Machine vs. Native Speaker vs. ProfessionalThe Translation Showdown

Choosing the right translation option will make or break your localization efforts. At present, there are 3 major options in the industry, and you should carefully weigh their benefits and drawbacks before you decide which one will best suit your business.

Professional Translation

Professional translators have a linguistics degree, and are actively seeking and building experience. They sometimes may be accredited through their country’s regulating body for translation.

Benefits and drawbacks

Professional translation is the highest quality for the highest price. Professional translators are experts in dealing with complex wording and delivering translations that reflect your company’s brand. It is a great option for specialized, complex, or technical content.

Having high quality translations is essential for business content (such as your company website and customer service information), and international SEO efforts. However, for companies with thousands of pages of content and inflexible deadlines, professional translation can be cost-prohibitive.


Although professional translation is more expensive than other options, it is almost always the best investment. Professional translation is crucial for any high-value content, and companies usually save money by having the translation done right the first time.

Native Speaker (Crowdsourcing)

Anyone who is fluent in two or more languages and would like to try their hand at translation is a native speaking translator. Native speakers are crowdsourced by translation agencies and freely call themselves translators, though they rarely have qualifications or experience.

Benefits and drawbacks

At first glance, native speaker translation is a dream come true. It is dramatically cheaper and faster than using professional translators, and the likelihood of disastrous mistakes is a lot lower than with Machine Translation.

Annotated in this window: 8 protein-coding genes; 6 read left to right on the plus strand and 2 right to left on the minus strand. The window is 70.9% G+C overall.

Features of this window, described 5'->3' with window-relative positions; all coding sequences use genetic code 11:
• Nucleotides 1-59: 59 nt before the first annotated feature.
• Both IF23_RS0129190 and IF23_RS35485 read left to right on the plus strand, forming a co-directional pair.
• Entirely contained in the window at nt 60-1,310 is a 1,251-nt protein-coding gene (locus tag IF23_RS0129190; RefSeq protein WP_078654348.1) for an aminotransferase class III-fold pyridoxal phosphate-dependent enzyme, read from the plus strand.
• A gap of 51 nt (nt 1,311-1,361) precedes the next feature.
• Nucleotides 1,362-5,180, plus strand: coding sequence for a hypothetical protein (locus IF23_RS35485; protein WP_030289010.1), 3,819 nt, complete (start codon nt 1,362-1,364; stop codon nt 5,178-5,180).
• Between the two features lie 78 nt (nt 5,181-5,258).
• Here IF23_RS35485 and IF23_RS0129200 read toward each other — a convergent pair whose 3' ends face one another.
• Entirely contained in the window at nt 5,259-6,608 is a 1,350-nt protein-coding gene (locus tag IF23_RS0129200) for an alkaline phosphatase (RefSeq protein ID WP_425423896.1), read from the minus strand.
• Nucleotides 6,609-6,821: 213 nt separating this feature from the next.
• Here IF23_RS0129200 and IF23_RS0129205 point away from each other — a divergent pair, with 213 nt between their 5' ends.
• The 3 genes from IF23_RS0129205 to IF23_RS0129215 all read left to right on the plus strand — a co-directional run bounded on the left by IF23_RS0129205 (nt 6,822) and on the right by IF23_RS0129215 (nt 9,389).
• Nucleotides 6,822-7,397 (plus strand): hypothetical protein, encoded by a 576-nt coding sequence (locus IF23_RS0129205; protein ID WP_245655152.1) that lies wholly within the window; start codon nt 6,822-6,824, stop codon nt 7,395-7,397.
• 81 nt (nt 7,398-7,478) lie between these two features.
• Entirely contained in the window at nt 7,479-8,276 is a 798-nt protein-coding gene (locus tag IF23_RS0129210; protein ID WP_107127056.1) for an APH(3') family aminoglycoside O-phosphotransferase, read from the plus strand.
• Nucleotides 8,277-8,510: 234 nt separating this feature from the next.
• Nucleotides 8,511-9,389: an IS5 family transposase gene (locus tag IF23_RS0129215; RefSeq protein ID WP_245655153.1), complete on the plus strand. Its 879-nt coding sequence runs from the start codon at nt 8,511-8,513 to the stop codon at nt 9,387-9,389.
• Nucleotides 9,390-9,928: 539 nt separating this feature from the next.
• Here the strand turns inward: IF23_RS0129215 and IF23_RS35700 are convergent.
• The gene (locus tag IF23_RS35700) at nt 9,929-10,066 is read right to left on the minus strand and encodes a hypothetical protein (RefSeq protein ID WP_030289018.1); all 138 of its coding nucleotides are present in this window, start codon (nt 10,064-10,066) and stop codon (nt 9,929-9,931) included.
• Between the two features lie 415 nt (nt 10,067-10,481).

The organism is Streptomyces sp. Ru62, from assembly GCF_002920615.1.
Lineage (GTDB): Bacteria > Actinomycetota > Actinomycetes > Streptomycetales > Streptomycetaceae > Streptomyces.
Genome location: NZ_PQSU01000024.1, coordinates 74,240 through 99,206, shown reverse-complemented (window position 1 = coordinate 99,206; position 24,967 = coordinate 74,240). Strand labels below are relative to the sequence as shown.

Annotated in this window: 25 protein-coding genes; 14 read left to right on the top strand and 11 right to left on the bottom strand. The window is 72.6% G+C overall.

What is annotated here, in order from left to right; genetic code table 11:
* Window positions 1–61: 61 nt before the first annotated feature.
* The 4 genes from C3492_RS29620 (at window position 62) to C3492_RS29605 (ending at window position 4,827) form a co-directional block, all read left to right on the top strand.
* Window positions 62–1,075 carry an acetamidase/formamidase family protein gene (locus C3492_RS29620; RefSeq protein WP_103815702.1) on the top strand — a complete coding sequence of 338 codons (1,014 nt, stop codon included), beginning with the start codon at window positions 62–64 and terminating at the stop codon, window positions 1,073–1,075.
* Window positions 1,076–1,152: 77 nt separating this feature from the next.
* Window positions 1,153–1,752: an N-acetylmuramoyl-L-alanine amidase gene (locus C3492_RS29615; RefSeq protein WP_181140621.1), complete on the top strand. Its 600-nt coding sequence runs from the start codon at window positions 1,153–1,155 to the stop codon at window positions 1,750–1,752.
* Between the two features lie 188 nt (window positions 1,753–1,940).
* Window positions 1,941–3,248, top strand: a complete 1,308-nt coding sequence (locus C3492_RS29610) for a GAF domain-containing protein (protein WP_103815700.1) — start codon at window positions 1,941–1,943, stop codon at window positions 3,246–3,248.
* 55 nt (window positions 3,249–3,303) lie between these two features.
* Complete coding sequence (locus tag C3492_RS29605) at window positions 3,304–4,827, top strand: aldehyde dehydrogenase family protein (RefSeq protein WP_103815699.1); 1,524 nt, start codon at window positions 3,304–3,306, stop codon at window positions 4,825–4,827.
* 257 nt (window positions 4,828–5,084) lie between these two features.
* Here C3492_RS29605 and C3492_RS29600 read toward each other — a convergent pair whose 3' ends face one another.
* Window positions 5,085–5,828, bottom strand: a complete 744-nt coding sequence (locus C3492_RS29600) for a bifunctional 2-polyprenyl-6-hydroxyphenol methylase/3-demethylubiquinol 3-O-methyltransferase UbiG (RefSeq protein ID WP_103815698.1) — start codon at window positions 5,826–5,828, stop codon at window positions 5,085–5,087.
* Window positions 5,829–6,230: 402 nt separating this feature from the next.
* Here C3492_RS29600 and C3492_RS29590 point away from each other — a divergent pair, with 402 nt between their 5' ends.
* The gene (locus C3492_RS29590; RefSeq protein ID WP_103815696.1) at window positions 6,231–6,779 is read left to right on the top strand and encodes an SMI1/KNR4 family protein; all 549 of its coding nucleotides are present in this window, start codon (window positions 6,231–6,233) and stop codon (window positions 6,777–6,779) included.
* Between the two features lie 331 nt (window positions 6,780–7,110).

The reality is that not every bilingual person can translate well. Anyone can call themselves a native speaking translator, and without standards of training and experience, you never really know what you are getting. They are usually paid less than U.S. minimum wage, which speaks to the dedication and quality you can expect.


For companies with lots of content to be translated into many languages, native speaker translation can be a viable option - as long as the content is not high-value. If your content is confidential or full of complex terminology, never use crowdsourced native speakers.

Machine Translation

Machine translation (MT) relies on computer algorithms and statistical document analysis to produce instant translations. It has been made popular by engines such as Google Translate and is quick and cost-effective way to translate between most language pairs.

Benefits and Risks

What MT offers in speed and price it lacks in reliable quality. It may seem intelligent, but in reality MT has zero understanding of the content or context - it is following a set of instructions and choosing the most likely translation option. Though MT can translate simple phrases effectively, when given complex texts it usually produces translations riddled with contextual errors.


Using MT for business purposes is rarely recommended, and often advised against. Some companies are tempted to use human editing to correct MT mistakes, but this is an inefficient strategy - editing the machine translation could cost as much as if it was written by a human in the first place, and will be a lower quality result.

Also, most MT services do not offer data privacy, so any legal or confidential information will be jeopardized.


Each of the 3 translation options has its benefits and risks, and assessing these carefully is the key to reaching and converting new customers.